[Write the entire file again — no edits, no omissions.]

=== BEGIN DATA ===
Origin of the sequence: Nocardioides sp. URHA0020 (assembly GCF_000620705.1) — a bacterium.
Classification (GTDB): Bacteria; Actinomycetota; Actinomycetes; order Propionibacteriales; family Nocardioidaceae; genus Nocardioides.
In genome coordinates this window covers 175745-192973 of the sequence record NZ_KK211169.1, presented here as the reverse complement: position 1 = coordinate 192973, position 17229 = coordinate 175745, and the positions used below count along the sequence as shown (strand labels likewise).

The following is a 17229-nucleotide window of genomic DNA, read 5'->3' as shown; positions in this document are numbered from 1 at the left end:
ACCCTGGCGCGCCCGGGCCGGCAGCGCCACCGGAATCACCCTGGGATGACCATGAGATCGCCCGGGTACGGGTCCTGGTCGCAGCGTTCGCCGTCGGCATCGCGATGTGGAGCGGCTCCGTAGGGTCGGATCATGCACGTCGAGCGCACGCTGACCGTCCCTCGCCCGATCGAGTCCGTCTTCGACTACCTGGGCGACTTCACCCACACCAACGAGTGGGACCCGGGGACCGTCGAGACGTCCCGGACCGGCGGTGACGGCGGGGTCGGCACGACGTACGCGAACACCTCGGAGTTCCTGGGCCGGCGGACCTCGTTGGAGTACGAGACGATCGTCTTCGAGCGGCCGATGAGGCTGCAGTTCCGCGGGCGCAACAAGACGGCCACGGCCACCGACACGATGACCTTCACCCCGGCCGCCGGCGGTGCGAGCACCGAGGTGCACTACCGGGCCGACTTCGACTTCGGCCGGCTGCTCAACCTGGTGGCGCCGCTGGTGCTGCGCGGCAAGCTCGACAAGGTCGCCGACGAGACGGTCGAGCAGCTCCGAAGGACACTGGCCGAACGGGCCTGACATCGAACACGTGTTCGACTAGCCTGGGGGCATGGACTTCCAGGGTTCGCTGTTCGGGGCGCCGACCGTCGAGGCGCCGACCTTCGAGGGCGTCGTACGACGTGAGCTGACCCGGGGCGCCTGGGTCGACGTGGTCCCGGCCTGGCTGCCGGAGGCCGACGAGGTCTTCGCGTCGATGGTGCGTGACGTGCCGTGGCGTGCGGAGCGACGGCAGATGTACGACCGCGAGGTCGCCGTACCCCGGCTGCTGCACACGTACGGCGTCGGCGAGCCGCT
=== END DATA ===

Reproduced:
Origin of the sequence: Nocardioides sp. URHA0020 (assembly GCF_000620705.1) — a bacterium.
Classification (GTDB): Bacteria; Actinomycetota; Actinomycetes; order Propionibacteriales; family Nocardioidaceae; genus Nocardioides.
In genome coordinates this window covers 175745-192973 of the sequence record NZ_KK211169.1, presented here as the reverse complement: position 1 = coordinate 192973, position 17229 = coordinate 175745, and the positions used below count along the sequence as shown (strand labels likewise).

The following is a 17229-nucleotide window of genomic DNA, read 5'->3' as shown; positions in this document are numbered from 1 at the left end:
ACCCTGGCGCGCCCGGGCCGGCAGCGCCACCGGAATCACCCTGGGATGACCATGAGATCGCCCGGGTACGGGTCCTGGTCGCAGCGTTCGCCGTCGGCATCGCGATGTGGAGCGGCTCCGTAGGGTCGGATCATGCACGTCGAGCGCACGCTGACCGTCCCTCGCCCGATCGAGTCCGTCTTCGACTACCTGGGCGACTTCACCCACACCAACGAGTGGGACCCGGGGACCGTCGAGACGTCCCGGACCGGCGGTGACGGCGGGGTCGGCACGACGTACGCGAACACCTCGGAGTTCCTGGGCCGGCGGACCTCGTTGGAGTACGAGACGATCGTCTTCGAGCGGCCGATGAGGCTGCAGTTCCGCGGGCGCAACAAGACGGCCACGGCCACCGACACGATGACCTTCACCCCGGCCGCCGGCGGTGCGAGCACCGAGGTGCACTACCGGGCCGACTTCGACTTCGGCCGGCTGCTCAACCTGGTGGCGCCGCTGGTGCTGCGCGGCAAGCTCGACAAGGTCGCCGACGAGACGGTCGAGCAGCTCCGAAGGACACTGGCCGAACGGGCCTGACATCGAACACGTGTTCGACTAGCCTGGGGGCATGGACTTCCAGGGTTCGCTGTTCGGGGCGCCGACCGTCGAGGCGCCGACCTTCGAGGGCGTCGTACGACGTGAGCTGACCCGGGGCGCCTGGGTCGACGTGGTCCCGGCCTGGCTGCCGGAGGCCGACGAGGTCTTCGCGTCGATGGTGCGTGACGTGCCGTGGCGTGCGGAGCGACGGCAGATGTACGACCGCGAGGTCGCCGTACCCCGGCTGCTGCACACGTACGGCGTCGGCGAGCCGCT